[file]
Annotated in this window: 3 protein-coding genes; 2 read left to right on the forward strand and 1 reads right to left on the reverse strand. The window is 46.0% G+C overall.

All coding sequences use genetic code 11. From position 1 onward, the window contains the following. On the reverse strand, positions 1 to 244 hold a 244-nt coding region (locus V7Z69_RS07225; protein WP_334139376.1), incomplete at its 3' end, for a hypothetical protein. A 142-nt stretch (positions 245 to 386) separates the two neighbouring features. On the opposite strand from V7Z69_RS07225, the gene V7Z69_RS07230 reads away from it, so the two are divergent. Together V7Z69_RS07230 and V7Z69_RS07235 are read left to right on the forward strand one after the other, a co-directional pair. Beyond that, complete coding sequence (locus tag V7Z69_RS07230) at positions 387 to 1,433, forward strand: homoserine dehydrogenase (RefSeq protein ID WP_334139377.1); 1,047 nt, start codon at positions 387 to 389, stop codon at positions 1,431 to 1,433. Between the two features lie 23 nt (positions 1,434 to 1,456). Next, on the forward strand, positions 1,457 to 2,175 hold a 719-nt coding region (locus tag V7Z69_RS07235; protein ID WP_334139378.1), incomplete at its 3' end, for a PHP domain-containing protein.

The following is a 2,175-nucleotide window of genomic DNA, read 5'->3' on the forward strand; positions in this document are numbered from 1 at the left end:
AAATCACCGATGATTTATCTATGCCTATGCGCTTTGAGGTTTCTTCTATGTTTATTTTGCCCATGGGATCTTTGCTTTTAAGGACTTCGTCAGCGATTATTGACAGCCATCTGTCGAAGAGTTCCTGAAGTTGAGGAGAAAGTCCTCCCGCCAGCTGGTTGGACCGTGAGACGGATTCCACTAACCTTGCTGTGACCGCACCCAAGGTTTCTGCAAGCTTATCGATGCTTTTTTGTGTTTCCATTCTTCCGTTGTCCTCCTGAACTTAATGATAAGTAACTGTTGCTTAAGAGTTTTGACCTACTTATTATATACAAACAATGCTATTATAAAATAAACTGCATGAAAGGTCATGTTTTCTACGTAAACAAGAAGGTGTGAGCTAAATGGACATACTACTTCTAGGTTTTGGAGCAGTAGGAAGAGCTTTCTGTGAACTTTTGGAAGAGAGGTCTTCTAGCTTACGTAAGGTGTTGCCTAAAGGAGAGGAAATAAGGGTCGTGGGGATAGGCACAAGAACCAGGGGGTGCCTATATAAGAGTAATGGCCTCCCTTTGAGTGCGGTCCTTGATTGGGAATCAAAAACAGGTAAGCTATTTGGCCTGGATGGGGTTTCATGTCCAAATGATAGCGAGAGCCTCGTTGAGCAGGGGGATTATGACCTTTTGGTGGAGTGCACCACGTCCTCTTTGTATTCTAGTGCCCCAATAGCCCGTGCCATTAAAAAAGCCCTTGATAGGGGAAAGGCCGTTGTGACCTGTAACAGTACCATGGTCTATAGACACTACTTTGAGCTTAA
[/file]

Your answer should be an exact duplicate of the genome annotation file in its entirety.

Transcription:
Annotated in this window: 3 protein-coding genes; 2 read left to right on the forward strand and 1 reads right to left on the reverse strand. The window is 46.0% G+C overall.

All coding sequences use genetic code 11. From position 1 onward, the window contains the following. On the reverse strand, positions 1 to 244 hold a 244-nt coding region (locus V7Z69_RS07225; protein WP_334139376.1), incomplete at its 3' end, for a hypothetical protein. A 142-nt stretch (positions 245 to 386) separates the two neighbouring features. On the opposite strand from V7Z69_RS07225, the gene V7Z69_RS07230 reads away from it, so the two are divergent. Together V7Z69_RS07230 and V7Z69_RS07235 are read left to right on the forward strand one after the other, a co-directional pair. Beyond that, complete coding sequence (locus tag V7Z69_RS07230) at positions 387 to 1,433, forward strand: homoserine dehydrogenase (RefSeq protein ID WP_334139377.1); 1,047 nt, start codon at positions 387 to 389, stop codon at positions 1,431 to 1,433. Between the two features lie 23 nt (positions 1,434 to 1,456). Next, on the forward strand, positions 1,457 to 2,175 hold a 719-nt coding region (locus tag V7Z69_RS07235; protein ID WP_334139378.1), incomplete at its 3' end, for a PHP domain-containing protein.

The following is a 2,175-nucleotide window of genomic DNA, read 5'->3' on the forward strand; positions in this document are numbered from 1 at the left end:
AAATCACCGATGATTTATCTATGCCTATGCGCTTTGAGGTTTCTTCTATGTTTATTTTGCCCATGGGATCTTTGCTTTTAAGGACTTCGTCAGCGATTATTGACAGCCATCTGTCGAAGAGTTCCTGAAGTTGAGGAGAAAGTCCTCCCGCCAGCTGGTTGGACCGTGAGACGGATTCCACTAACCTTGCTGTGACCGCACCCAAGGTTTCTGCAAGCTTATCGATGCTTTTTTGTGTTTCCATTCTTCCGTTGTCCTCCTGAACTTAATGATAAGTAACTGTTGCTTAAGAGTTTTGACCTACTTATTATATACAAACAATGCTATTATAAAATAAACTGCATGAAAGGTCATGTTTTCTACGTAAACAAGAAGGTGTGAGCTAAATGGACATACTACTTCTAGGTTTTGGAGCAGTAGGAAGAGCTTTCTGTGAACTTTTGGAAGAGAGGTCTTCTAGCTTACGTAAGGTGTTGCCTAAAGGAGAGGAAATAAGGGTCGTGGGGATAGGCACAAGAACCAGGGGGTGCCTATATAAGAGTAATGGCCTCCCTTTGAGTGCGGTCCTTGATTGGGAATCAAAAACAGGTAAGCTATTTGGCCTGGATGGGGTTTCATGTCCAAATGATAGCGAGAGCCTCGTTGAGCAGGGGGATTATGACCTTTTGGTGGAGTGCACCACGTCCTCTTTGTATTCTAGTGCCCCAATAGCCCGTGCCATTAAAAAAGCCCTTGATAGGGGAAAGGCCGTTGTGACCTGTAACAGTACCATGGTCTATAGACACTACTTTGAGCTTAA